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After decades in music, artist puts out his first solo

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Star 45, pictured, is part of a group trying to keep reggae alive in Bermuda (Photograph supplied)

After decades in the music business John Henry Darrell is finally putting out a song under his alias, Star 45.

He is planning to debut Herbivore on Friday, at Reggae Defenders’ musical tribute to Peter Tosh and Garnett Silk.

“They call me ‘The Voice’ sometimes,” he said. “I actually used to sing Barry White songs with a band that I used to practice with in Mount Area in St David’s. I played reggae songs here and there but what they really liked was when I did Practice What You Preach and songs like that.”

His talent got him onstage with Louis Farrakhan, when the head of the Black nationalist group Nation of Islam spoke on the island. Star 45 also performed with Patra when the reggae artist had a concert here and was also a member of the band Sight and Sound. He scored a hit in 2009 with County Game Anthem, one of many songs he put out with Bermuda Tri.

His interest began in high school in the 1980s when he would play around with “a little studio and a microphone”.

“Later on we used to rap and stuff and then I found myself gravitating towards the reggae vibes, the reggae sound, and I just started writing. I did a lot of writing and I had a couple of songs out along the way,” he said.

At the moment he is working on putting out good tunes with “a positive message”.

“I've always written. Stuff pops into my head, I write it down and later I record it. But I haven't actually recorded anything for a little while. I have a book of songs and I keep telling myself I need to go and press record. So I've linked up with Detrimental and I'm going to go and do something up there this week.”

Local group Reggae Defenders will celebrate the music of Garnett Silk and Peter Tosh at Uplift on Front Street on Friday

He is also looking forward to celebrating Silk, who died in 1994 while trying to rescue his mother from a fire.

“He was iconic in the history of reggae music. He didn't last long, he passed away at 28, but in those 28 years he was very busy. And he was very positive; quite influential. He was a hitmaker and very conscious.”

While younger people might not be familiar with the Jamaican, the messages in hits like Hello Africa and Fill Us Up With Your Mercy have value today, Star 45 said.

“He has a message and I would urge young people to go on YouTube and just take in a couple of Garnett’s songs, see where it leads you.

“He has an original sound and his songs were quite poetic. You have some artists and they have two or three songs that you might like, that have a good message. But with him, he was a hitmaker.”

Local group Reggae Defenders will celebrate the music of Garnett Silk and Peter Tosh at Uplift on Front Street on Friday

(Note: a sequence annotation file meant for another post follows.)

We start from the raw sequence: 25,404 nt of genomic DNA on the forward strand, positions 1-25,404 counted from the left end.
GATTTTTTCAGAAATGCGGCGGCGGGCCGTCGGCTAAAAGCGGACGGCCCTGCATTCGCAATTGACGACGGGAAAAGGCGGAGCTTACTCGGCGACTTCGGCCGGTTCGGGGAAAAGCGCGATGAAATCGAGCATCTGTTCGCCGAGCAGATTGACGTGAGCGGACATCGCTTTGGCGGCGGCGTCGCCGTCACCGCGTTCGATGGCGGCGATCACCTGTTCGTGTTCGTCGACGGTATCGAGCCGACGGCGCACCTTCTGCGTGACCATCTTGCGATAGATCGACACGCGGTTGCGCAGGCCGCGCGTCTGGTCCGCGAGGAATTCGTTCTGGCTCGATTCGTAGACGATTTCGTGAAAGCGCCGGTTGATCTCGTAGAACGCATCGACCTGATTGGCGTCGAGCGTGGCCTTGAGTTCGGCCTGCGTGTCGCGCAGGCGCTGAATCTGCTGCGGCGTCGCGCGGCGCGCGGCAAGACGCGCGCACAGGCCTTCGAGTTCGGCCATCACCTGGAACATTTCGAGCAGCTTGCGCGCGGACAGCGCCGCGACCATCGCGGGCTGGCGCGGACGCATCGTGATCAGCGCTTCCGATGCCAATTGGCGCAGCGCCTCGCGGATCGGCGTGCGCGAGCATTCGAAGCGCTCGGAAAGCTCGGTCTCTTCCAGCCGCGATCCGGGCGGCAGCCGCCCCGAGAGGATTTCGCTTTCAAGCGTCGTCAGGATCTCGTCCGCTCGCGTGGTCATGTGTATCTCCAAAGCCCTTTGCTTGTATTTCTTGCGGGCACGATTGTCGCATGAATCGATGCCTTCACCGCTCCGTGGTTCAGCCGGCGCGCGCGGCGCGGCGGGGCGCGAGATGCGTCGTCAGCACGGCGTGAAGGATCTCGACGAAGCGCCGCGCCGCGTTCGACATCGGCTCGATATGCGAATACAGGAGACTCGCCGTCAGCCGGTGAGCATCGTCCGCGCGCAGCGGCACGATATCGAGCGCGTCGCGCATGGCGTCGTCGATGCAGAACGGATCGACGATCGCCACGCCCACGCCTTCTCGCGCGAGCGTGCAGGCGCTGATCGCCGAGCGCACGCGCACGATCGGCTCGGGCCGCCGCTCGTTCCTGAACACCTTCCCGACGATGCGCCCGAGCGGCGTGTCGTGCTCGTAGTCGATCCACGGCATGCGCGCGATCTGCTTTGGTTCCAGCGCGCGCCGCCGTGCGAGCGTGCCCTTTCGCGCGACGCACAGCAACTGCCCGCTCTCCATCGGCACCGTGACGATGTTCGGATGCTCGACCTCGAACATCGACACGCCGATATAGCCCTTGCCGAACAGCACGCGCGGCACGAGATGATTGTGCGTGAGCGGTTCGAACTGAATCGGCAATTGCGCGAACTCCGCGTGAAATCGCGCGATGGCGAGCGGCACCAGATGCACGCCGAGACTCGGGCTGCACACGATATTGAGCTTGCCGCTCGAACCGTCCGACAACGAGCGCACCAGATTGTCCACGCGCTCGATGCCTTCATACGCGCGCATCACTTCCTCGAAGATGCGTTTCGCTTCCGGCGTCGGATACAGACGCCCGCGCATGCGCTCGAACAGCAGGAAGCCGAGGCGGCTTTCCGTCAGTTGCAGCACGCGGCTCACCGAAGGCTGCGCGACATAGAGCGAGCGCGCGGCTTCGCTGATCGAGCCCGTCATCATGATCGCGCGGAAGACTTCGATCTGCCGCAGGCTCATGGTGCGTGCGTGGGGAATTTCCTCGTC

Peter Tosh represents something similar for Reggae Defenders.

One of the original Wailers, he went on to become a successful solo artist with such hits as Legalise It, and Downpressor Man. He was shot dead during a home robbery in 1987.

“He had a rebellious image – he had nicknames like ‘Reggae Rebel’ and ‘Stepping Razor’- and he was not afraid to stand up for what he believed,” Star 45 said.

The local artist was about 15 when he joined Black Lion Sound, a sound system made up of guys from East Side in St George’s.

Years later he formed Reggae Defenders with Jawan “Lava Ras” Thomas and Mitchelle “Arijahknow Live Wires” Trott. All three were concerned that reggae was dying in Bermuda.

“We were always brethren; we were always good friends in the music world,” Star 45 said.

“In Bermuda there's few actual what I would call reggae sounds nowadays because reggae is almost going the way of disco. It's almost fading away and so what we try to do is keep it authentic; keep it conscious. We try to stay away from slackness and we try to defend the conscious side of it.”

Part of the problem is the “fast pace” of today’s world, the musician said.

“It’s hard to get my children to listen to Garnett Silk,” he laughed. “Because they’re just somewhere else; their influences are coming from other places. Reggae is just not out there as much.”

Local group Reggae Defenders will celebrate the music of Garnett Silk and Peter Tosh at Uplift on Front Street on Friday (Photograph supplied)

The group promotes the genre as best they can – with the radio show Reggae Defenders on Hott 107.5 from 8pm to 10pm every Thursday and through concerts at Uplift on Front Street.

“We look at the artist and then just try to give respect to him, respect and homage and honour,” he said.

Whether or not they know the artists, Star 45 encourages people to come out and enjoy great music on Friday.

“What we bring is a total experience, a total vibe. It’s a little bit of everything. Live artists will be there, we’ll have food, a cash bar, it’s $30 to get in. And like I said, it's no slackness. The last couple that we've had were well attended. Generally older people, although we’ve had a couple of younger people come through to check it out,” he said.

“In Bermuda we're limited with things to do. So I would urge people to come and check this out. It's a full experience, a total experience.”

• Healing of the Nation: A Musical Tribute to Peter Tosh and Garnett Silk takes place on Friday at Uplift on Front Street, 8pm to 2am. Tickets, $30, are available at both Uplift locations. The show will feature live performances, door prizes and giveaways

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Published April 15, 2024 at 8:00 am (Updated April 16, 2024 at 8:35 am)

After decades in music, artist puts out his first solo

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